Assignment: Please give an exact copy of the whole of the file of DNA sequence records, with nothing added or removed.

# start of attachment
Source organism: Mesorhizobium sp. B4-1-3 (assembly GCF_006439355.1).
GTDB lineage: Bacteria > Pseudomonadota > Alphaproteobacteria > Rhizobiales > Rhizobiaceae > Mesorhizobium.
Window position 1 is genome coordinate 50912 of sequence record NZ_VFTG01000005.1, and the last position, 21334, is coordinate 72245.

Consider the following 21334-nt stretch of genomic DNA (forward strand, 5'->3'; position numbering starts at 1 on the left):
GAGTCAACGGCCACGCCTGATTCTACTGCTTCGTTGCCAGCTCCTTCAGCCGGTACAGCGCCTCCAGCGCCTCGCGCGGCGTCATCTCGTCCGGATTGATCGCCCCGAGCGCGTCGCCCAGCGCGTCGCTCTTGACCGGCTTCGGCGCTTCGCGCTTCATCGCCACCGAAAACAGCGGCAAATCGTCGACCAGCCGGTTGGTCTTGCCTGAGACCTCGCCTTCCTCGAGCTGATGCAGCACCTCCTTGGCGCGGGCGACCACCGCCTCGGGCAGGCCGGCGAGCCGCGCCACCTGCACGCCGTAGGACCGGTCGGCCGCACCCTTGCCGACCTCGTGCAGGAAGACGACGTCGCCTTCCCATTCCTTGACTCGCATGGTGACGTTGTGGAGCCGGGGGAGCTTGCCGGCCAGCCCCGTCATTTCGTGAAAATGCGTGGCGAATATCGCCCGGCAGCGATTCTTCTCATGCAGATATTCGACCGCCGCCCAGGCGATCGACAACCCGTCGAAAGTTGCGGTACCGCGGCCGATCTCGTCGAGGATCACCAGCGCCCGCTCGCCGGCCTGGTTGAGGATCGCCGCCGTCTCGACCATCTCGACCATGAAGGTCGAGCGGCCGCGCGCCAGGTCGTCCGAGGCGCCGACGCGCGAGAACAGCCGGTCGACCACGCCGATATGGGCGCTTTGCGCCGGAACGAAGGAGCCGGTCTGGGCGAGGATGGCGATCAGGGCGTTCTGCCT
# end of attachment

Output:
Source organism: Mesorhizobium sp. B4-1-3 (assembly GCF_006439355.1).
GTDB lineage: Bacteria > Pseudomonadota > Alphaproteobacteria > Rhizobiales > Rhizobiaceae > Mesorhizobium.
Window position 1 is genome coordinate 50912 of sequence record NZ_VFTG01000005.1, and the last position, 21334, is coordinate 72245.

Consider the following 21334-nt stretch of genomic DNA (forward strand, 5'->3'; position numbering starts at 1 on the left):
GAGTCAACGGCCACGCCTGATTCTACTGCTTCGTTGCCAGCTCCTTCAGCCGGTACAGCGCCTCCAGCGCCTCGCGCGGCGTCATCTCGTCCGGATTGATCGCCCCGAGCGCGTCGCCCAGCGCGTCGCTCTTGACCGGCTTCGGCGCTTCGCGCTTCATCGCCACCGAAAACAGCGGCAAATCGTCGACCAGCCGGTTGGTCTTGCCTGAGACCTCGCCTTCCTCGAGCTGATGCAGCACCTCCTTGGCGCGGGCGACCACCGCCTCGGGCAGGCCGGCGAGCCGCGCCACCTGCACGCCGTAGGACCGGTCGGCCGCACCCTTGCCGACCTCGTGCAGGAAGACGACGTCGCCTTCCCATTCCTTGACTCGCATGGTGACGTTGTGGAGCCGGGGGAGCTTGCCGGCCAGCCCCGTCATTTCGTGAAAATGCGTGGCGAATATCGCCCGGCAGCGATTCTTCTCATGCAGATATTCGACCGCCGCCCAGGCGATCGACAACCCGTCGAAAGTTGCGGTACCGCGGCCGATCTCGTCGAGGATCACCAGCGCCCGCTCGCCGGCCTGGTTGAGGATCGCCGCCGTCTCGACCATCTCGACCATGAAGGTCGAGCGGCCGCGCGCCAGGTCGTCCGAGGCGCCGACGCGCGAGAACAGCCGGTCGACCACGCCGATATGGGCGCTTTGCGCCGGAACGAAGGAGCCGGTCTGGGCGAGGATGGCGATCAGGGCGTTCTGCCT